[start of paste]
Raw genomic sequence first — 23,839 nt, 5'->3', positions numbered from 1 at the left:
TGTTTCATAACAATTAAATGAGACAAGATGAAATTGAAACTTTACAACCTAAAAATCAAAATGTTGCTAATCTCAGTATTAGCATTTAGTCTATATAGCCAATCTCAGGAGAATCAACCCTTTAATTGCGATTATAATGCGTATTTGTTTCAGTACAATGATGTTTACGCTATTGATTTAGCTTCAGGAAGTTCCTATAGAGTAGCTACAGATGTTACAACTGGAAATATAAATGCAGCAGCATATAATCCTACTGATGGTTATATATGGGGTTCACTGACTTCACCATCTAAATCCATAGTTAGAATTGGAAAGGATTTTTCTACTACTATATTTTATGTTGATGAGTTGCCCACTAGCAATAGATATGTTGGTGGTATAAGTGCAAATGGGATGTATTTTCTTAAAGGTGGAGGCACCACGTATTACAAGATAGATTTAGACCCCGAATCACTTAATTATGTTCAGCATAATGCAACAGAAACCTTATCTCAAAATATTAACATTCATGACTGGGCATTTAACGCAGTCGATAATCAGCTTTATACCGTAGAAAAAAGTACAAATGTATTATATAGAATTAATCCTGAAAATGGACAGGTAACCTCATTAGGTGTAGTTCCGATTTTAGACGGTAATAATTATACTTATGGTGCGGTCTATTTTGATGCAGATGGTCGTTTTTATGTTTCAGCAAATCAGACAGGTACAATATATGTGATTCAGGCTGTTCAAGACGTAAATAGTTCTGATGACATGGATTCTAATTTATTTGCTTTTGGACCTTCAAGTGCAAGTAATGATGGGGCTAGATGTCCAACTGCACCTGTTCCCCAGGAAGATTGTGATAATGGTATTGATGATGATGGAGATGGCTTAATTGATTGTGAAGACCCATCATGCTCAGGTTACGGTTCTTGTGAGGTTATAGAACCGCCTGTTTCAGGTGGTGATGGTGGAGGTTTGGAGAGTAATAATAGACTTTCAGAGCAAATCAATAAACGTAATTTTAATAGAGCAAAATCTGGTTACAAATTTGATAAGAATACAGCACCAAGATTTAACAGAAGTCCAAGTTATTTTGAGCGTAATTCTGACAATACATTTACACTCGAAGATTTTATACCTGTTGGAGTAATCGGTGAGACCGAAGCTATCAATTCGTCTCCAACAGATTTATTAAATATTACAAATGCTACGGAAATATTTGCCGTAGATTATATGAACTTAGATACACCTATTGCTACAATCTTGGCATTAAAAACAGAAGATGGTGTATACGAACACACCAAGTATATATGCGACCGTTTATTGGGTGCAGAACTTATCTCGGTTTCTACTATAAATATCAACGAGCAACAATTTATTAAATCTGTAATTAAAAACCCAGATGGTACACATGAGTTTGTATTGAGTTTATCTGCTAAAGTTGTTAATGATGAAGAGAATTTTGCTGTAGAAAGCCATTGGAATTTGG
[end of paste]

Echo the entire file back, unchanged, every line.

Raw genomic sequence first — 23,839 nt, 5'->3', positions numbered from 1 at the left:
TGTTTCATAACAATTAAATGAGACAAGATGAAATTGAAACTTTACAACCTAAAAATCAAAATGTTGCTAATCTCAGTATTAGCATTTAGTCTATATAGCCAATCTCAGGAGAATCAACCCTTTAATTGCGATTATAATGCGTATTTGTTTCAGTACAATGATGTTTACGCTATTGATTTAGCTTCAGGAAGTTCCTATAGAGTAGCTACAGATGTTACAACTGGAAATATAAATGCAGCAGCATATAATCCTACTGATGGTTATATATGGGGTTCACTGACTTCACCATCTAAATCCATAGTTAGAATTGGAAAGGATTTTTCTACTACTATATTTTATGTTGATGAGTTGCCCACTAGCAATAGATATGTTGGTGGTATAAGTGCAAATGGGATGTATTTTCTTAAAGGTGGAGGCACCACGTATTACAAGATAGATTTAGACCCCGAATCACTTAATTATGTTCAGCATAATGCAACAGAAACCTTATCTCAAAATATTAACATTCATGACTGGGCATTTAACGCAGTCGATAATCAGCTTTATACCGTAGAAAAAAGTACAAATGTATTATATAGAATTAATCCTGAAAATGGACAGGTAACCTCATTAGGTGTAGTTCCGATTTTAGACGGTAATAATTATACTTATGGTGCGGTCTATTTTGATGCAGATGGTCGTTTTTATGTTTCAGCAAATCAGACAGGTACAATATATGTGATTCAGGCTGTTCAAGACGTAAATAGTTCTGATGACATGGATTCTAATTTATTTGCTTTTGGACCTTCAAGTGCAAGTAATGATGGGGCTAGATGTCCAACTGCACCTGTTCCCCAGGAAGATTGTGATAATGGTATTGATGATGATGGAGATGGCTTAATTGATTGTGAAGACCCATCATGCTCAGGTTACGGTTCTTGTGAGGTTATAGAACCGCCTGTTTCAGGTGGTGATGGTGGAGGTTTGGAGAGTAATAATAGACTTTCAGAGCAAATCAATAAACGTAATTTTAATAGAGCAAAATCTGGTTACAAATTTGATAAGAATACAGCACCAAGATTTAACAGAAGTCCAAGTTATTTTGAGCGTAATTCTGACAATACATTTACACTCGAAGATTTTATACCTGTTGGAGTAATCGGTGAGACCGAAGCTATCAATTCGTCTCCAACAGATTTATTAAATATTACAAATGCTACGGAAATATTTGCCGTAGATTATATGAACTTAGATACACCTATTGCTACAATCTTGGCATTAAAAACAGAAGATGGTGTATACGAACACACCAAGTATATATGCGACCGTTTATTGGGTGCAGAACTTATCTCGGTTTCTACTATAAATATCAACGAGCAACAATTTATTAAATCTGTAATTAAAAACCCAGATGGTACACATGAGTTTGTATTGAGTTTATCTGCTAAAGTTGTTAATGATGAAGAGAATTTTGCTGTAGAAAGCCATTGGAATTTGG